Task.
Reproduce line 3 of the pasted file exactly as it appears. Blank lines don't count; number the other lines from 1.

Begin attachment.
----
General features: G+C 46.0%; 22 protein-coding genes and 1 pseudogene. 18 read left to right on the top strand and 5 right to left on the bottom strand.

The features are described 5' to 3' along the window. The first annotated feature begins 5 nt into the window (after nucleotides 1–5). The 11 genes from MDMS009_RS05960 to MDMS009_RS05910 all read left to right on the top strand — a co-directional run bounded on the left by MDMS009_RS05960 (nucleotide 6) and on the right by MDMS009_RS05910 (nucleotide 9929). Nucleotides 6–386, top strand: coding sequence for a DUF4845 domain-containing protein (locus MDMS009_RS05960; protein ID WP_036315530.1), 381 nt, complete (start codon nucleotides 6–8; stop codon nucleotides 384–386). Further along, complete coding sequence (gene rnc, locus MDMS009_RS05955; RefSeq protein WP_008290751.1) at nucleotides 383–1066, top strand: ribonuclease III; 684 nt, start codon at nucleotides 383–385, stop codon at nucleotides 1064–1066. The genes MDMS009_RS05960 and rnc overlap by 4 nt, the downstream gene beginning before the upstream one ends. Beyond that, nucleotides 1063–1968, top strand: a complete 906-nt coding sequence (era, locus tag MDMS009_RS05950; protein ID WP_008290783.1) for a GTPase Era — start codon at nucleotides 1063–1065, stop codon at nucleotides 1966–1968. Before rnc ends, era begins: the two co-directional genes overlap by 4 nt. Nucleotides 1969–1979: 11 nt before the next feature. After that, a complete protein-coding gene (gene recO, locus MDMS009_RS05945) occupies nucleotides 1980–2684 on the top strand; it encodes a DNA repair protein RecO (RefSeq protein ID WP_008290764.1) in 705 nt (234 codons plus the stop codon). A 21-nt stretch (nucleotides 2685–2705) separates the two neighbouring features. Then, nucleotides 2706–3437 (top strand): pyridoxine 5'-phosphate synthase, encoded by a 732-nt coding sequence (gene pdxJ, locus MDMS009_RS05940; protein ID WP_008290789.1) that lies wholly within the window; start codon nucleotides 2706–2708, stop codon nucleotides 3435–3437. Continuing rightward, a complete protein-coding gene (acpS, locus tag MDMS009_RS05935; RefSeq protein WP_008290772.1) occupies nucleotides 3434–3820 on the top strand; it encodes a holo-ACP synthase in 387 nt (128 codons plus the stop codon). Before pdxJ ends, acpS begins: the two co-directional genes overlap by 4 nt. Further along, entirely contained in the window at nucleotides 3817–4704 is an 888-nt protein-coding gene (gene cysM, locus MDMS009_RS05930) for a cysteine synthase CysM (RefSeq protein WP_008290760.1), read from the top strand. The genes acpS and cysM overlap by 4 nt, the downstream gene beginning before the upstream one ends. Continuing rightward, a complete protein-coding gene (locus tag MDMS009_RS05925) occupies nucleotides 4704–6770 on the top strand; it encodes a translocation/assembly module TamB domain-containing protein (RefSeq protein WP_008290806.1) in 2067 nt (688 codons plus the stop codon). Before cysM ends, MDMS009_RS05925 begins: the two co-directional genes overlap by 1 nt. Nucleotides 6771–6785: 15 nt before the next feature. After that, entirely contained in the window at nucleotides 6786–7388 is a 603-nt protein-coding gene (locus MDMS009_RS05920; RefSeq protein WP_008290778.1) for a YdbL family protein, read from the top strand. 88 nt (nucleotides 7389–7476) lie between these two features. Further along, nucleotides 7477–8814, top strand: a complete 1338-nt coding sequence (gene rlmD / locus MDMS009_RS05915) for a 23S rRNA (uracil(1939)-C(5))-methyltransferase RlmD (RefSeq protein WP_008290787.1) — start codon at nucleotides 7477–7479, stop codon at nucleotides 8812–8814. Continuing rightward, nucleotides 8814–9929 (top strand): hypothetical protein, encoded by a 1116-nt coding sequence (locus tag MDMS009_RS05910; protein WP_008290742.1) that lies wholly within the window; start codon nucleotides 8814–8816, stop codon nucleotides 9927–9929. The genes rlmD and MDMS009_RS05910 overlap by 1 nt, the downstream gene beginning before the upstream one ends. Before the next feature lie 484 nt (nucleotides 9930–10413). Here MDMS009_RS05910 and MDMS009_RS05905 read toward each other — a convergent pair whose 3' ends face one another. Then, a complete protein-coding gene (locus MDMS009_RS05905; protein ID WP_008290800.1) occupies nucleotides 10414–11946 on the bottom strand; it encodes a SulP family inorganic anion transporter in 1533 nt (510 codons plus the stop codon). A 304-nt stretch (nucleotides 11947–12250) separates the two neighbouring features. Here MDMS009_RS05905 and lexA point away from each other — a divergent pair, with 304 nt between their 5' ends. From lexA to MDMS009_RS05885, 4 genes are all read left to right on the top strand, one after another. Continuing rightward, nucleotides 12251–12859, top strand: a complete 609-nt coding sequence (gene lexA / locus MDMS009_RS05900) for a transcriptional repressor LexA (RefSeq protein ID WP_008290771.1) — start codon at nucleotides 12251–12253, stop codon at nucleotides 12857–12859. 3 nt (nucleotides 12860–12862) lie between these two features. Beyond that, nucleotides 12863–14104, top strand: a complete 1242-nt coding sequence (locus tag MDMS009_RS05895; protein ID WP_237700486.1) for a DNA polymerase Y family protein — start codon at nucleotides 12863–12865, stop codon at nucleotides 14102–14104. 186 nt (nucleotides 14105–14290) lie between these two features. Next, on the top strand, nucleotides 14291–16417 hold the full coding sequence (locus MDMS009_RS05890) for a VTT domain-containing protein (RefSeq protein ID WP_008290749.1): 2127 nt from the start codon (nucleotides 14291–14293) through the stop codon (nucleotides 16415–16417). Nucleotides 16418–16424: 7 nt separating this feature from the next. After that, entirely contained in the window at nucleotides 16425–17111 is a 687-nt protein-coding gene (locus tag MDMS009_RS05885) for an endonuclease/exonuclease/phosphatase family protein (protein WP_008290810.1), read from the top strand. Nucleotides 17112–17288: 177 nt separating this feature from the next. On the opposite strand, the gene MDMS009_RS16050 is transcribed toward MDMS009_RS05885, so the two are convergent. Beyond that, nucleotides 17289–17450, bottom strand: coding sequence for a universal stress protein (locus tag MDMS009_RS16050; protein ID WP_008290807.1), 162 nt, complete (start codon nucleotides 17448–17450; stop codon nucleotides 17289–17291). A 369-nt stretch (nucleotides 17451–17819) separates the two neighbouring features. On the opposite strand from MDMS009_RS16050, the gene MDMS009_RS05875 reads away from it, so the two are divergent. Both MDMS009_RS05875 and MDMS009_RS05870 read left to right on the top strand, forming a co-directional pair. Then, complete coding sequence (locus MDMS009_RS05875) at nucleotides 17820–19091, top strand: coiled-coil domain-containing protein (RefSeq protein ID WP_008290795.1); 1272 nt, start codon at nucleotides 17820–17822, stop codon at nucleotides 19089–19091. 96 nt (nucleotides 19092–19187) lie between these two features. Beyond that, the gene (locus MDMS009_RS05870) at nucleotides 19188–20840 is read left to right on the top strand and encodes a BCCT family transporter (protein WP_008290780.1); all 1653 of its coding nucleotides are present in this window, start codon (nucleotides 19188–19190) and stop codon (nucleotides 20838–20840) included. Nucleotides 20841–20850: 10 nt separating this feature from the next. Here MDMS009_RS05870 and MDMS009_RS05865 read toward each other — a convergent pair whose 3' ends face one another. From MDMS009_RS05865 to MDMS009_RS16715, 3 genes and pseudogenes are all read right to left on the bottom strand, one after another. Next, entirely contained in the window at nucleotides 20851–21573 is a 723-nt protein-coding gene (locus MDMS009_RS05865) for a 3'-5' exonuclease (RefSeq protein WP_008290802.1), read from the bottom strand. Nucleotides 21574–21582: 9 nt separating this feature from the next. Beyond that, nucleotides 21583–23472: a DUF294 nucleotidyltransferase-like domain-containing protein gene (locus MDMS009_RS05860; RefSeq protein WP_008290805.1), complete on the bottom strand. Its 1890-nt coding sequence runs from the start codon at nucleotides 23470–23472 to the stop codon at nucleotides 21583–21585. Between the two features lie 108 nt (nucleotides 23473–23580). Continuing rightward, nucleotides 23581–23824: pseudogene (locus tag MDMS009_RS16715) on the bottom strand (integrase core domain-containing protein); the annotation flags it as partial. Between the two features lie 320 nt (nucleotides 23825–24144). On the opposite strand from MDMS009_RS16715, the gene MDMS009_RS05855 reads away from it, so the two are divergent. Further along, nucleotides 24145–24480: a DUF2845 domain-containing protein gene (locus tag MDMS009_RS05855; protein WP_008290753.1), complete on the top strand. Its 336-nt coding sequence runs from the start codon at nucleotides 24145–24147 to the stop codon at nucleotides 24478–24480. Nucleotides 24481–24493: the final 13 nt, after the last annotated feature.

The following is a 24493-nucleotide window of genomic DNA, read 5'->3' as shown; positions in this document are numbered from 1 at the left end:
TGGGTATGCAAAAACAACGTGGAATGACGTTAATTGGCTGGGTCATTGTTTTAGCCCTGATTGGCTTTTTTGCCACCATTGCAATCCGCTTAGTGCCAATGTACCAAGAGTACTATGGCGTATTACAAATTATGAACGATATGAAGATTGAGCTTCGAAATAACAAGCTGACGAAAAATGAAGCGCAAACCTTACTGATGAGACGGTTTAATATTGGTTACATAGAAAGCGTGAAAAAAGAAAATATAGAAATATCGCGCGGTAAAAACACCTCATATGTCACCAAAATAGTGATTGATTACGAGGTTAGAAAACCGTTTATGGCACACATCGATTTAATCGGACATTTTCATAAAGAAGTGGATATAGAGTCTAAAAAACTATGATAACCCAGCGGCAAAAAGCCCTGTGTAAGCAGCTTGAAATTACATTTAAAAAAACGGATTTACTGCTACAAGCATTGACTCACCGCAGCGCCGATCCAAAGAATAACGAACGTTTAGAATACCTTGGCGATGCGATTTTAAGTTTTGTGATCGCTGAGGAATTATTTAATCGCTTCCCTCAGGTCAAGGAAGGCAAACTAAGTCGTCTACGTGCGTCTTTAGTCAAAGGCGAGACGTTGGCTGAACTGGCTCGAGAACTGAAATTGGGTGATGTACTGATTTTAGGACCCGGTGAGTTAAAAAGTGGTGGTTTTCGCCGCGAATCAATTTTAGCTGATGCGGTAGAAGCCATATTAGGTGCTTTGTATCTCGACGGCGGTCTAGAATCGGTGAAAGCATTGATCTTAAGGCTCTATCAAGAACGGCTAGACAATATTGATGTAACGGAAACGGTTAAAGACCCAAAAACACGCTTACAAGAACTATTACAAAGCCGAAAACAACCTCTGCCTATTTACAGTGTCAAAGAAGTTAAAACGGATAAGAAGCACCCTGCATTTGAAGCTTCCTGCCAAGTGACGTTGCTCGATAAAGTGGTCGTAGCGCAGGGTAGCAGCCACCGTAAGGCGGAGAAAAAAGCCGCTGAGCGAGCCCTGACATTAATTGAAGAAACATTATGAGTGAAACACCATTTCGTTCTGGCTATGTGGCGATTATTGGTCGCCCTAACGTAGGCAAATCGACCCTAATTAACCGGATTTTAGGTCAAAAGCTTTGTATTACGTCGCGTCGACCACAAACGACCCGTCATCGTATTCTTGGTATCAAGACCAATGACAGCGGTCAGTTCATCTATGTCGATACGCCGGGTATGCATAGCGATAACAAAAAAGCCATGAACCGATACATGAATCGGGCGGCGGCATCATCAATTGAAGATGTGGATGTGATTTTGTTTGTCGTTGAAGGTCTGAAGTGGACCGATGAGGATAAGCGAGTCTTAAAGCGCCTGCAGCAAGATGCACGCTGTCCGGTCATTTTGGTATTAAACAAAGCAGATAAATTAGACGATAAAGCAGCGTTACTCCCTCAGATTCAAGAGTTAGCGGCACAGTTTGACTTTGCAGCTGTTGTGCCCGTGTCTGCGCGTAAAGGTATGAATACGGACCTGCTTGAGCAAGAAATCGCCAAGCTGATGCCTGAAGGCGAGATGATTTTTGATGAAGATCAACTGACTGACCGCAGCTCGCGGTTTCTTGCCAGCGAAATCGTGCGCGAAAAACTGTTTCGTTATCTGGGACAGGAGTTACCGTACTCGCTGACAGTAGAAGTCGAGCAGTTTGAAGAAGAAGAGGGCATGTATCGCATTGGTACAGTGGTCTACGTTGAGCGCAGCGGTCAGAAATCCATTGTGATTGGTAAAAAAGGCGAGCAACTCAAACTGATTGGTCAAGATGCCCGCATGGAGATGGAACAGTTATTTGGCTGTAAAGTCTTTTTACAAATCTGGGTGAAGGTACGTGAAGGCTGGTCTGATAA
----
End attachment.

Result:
The following is a 24493-nucleotide window of genomic DNA, read 5'->3' as shown; positions in this document are numbered from 1 at the left end: